“Everyone needs an opportunity to shine”

Although more and more companies are recognising the value of diverse teams, little has improved since the 1980s, says Alexandra Kalev, Professor at Tel Aviv University. In an interview, she explains what went wrong – and how companies can succeed.

Alexandra, why can a diverse workforce make a company more successful?

If you always gather the same kind of managers around you, you fail to identify the full pool of talent that may be useful for your company, and you ultimately miss out on the opportunity for progress and greater success. For example, people from groups that are underrepresented in leadership positions have often had extraordinary experiences in their lives, as they were working hard to overcome barriers. Companies can benefit from the different perspectives they bring.

So why do so many companies have such a hard time with this?

Many organizations, large or small, want to reproduce themselves as risk-free as possible – with the means and methods they know. This applies not least to HR issues, from the choice of head hunters to the way they network to career paths within the company. For example, managers often mentor juniors that remind them of themselves. All in all, this attitude promotes the opposite of diversity and change.

But many companies have been embracing more diversity for a while now.

High public pressure is forcing companies to act. Some are also quite transparent about it. Unfortunately, the figures show that, on the whole, not much has improved since the 1980s. Why? Many companies make an effort, but often choose the wrong path – and sometimes end up worse off than before.

In some cases, employees feel so pressured by diversity training that their attitudes toward minorities and marginalised groups even harden.

What goes wrong?

Most companies focus on trying to change the attitudes of individuals, along the lines of: you have prejudices, you have to change. Classic diversity training in companies very often follows this pattern and is, moreover, an isolated event. This is of little use; our attitudes and prejudices are deeply rooted in us. Most participants tick off the training and carry on as before. In some cases, employees feel so pressured that their attitudes toward minorities and marginalised groups even harden.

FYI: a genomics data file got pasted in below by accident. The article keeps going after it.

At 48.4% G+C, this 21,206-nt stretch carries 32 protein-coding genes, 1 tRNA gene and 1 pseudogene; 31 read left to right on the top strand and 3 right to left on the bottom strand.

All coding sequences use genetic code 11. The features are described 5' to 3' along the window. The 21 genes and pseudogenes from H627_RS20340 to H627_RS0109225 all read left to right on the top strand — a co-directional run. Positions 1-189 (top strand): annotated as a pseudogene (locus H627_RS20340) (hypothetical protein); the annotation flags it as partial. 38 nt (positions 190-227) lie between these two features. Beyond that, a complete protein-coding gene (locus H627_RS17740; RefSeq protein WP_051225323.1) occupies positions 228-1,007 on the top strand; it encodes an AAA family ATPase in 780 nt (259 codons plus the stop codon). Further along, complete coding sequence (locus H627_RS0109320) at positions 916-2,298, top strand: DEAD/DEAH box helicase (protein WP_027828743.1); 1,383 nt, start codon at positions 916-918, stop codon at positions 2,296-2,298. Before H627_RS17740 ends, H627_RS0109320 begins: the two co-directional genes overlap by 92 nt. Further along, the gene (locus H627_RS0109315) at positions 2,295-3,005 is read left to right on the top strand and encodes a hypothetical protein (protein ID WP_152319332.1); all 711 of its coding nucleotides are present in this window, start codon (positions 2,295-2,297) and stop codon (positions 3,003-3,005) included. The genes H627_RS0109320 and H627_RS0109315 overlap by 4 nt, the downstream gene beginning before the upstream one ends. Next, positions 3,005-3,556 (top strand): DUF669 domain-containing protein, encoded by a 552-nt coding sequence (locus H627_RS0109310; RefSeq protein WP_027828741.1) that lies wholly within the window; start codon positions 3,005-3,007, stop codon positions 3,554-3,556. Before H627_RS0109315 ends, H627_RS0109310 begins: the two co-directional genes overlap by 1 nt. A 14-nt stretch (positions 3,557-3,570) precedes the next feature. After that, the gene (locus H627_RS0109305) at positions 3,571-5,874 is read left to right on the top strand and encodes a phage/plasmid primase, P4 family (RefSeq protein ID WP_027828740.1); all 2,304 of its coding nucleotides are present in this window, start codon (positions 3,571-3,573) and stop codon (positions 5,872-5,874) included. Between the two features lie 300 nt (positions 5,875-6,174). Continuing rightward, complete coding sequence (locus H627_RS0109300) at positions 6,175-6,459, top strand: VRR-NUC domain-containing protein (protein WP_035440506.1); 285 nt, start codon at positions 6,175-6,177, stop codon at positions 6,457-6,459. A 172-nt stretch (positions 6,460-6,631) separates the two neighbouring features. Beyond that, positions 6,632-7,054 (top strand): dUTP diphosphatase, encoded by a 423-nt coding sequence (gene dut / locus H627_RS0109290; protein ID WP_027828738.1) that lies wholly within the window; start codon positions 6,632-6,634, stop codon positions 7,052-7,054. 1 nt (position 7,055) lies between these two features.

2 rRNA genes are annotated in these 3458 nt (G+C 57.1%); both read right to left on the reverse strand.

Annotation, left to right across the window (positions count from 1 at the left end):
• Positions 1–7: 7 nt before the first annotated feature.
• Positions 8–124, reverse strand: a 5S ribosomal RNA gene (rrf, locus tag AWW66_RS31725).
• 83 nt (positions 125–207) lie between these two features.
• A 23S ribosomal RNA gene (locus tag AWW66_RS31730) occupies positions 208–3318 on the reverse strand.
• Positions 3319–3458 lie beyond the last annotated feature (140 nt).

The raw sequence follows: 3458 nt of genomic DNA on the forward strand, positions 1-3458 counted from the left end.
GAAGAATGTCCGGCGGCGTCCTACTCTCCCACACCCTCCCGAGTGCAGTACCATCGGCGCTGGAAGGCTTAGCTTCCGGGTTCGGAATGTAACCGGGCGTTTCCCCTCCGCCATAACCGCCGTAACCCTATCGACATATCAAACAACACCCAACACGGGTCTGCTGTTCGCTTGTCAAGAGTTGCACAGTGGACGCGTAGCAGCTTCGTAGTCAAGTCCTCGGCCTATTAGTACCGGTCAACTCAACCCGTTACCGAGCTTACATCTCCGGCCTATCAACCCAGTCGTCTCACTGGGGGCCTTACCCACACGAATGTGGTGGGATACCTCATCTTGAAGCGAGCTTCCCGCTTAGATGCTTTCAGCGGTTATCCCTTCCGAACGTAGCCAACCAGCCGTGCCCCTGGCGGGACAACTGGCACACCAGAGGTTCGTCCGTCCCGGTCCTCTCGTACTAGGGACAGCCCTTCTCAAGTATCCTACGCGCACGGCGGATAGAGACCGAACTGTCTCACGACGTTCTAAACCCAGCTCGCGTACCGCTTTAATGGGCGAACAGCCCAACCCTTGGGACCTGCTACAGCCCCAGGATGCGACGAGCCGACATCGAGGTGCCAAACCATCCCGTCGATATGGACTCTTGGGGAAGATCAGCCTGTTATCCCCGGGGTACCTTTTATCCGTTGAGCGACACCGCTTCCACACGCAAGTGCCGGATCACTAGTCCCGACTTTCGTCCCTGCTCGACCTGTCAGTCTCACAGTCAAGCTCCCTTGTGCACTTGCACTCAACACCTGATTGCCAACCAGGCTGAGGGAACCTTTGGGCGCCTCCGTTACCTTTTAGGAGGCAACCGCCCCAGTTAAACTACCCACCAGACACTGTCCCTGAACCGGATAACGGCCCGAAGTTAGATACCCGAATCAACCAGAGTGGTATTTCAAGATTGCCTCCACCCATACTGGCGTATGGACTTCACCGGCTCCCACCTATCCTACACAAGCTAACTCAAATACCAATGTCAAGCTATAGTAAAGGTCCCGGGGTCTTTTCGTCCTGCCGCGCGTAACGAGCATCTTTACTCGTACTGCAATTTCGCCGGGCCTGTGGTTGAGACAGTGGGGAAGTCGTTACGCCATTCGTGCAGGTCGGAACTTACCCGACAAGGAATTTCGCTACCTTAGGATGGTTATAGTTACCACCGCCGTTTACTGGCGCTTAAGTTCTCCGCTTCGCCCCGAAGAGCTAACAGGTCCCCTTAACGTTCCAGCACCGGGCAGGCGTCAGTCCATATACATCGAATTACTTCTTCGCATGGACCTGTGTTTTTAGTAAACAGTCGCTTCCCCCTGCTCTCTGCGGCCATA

What do companies need to do instead?

It is crucial to soften the deadlocked system and to better integrate disadvantaged groups at each step of the career. This starts with new hires. Why not work with HR consultants and NGOs that specialise in such groups? Mentoring. Everyone needs the chance to shine. Disadvantaged groups need to have the chance to present themselves to top management – to those who really have the power to make a difference.

Diversity only promises success, though, if there is a culture of collaboration in which everyone can contribute their talent.

And how do we achieve that?

In practice, for example, black managers without much authority, are often mentors to black junior staff. This mentoring also tends to reinforce silo thinking and group boundaries. Diversity only promises success, though, if there is a culture of collaboration in which everyone can contribute their talent. Universal mentoring – mentoring in which everyone participates, and mentor-matching is done by areas of interest and expertise – is particularly suitable. This form of culture starts at the top.

What do you mean?

The signal effect of the company's top management is enormous. Managers and employees support diversity if they see that the commitment to more diversity is truly appreciated and wanted by their bosses.

Will companies make better use of the treasure trove of their employees’ individual experiences in the future?

There are positive signs. Diversity is becoming a strategic issue for many companies because it helps them tap into new markets and develop new ideas. This promotes commitment to true diversity.

This interview was conducted by Claudio De Luca and Felix Winnands.

About Alexandra Kalev

Frank Dobbin & Alexandra Kalev: Getting to diversity – what works and what doesn't

Alexandra Kalev is Associate Professor of Sociology and Anthropology at Tel Aviv University. She received her PhD from Princeton University.

Together with Frank Dobbin, she is developing an evidence-based approach to managing diversity in corporations and universities. They also examine the effects of workforce diversity on firms’ financial performance.

Alexandra Kalev's book – co-authored with Frank Dobbin – summarises their latest research findings: “Getting to Diversity” was published in September.

Claudio De Luca

… is fascinated by the dynamics that emerge when people from all different corners come together. At Deutsche Bank, Claudio works as Head of Editing.

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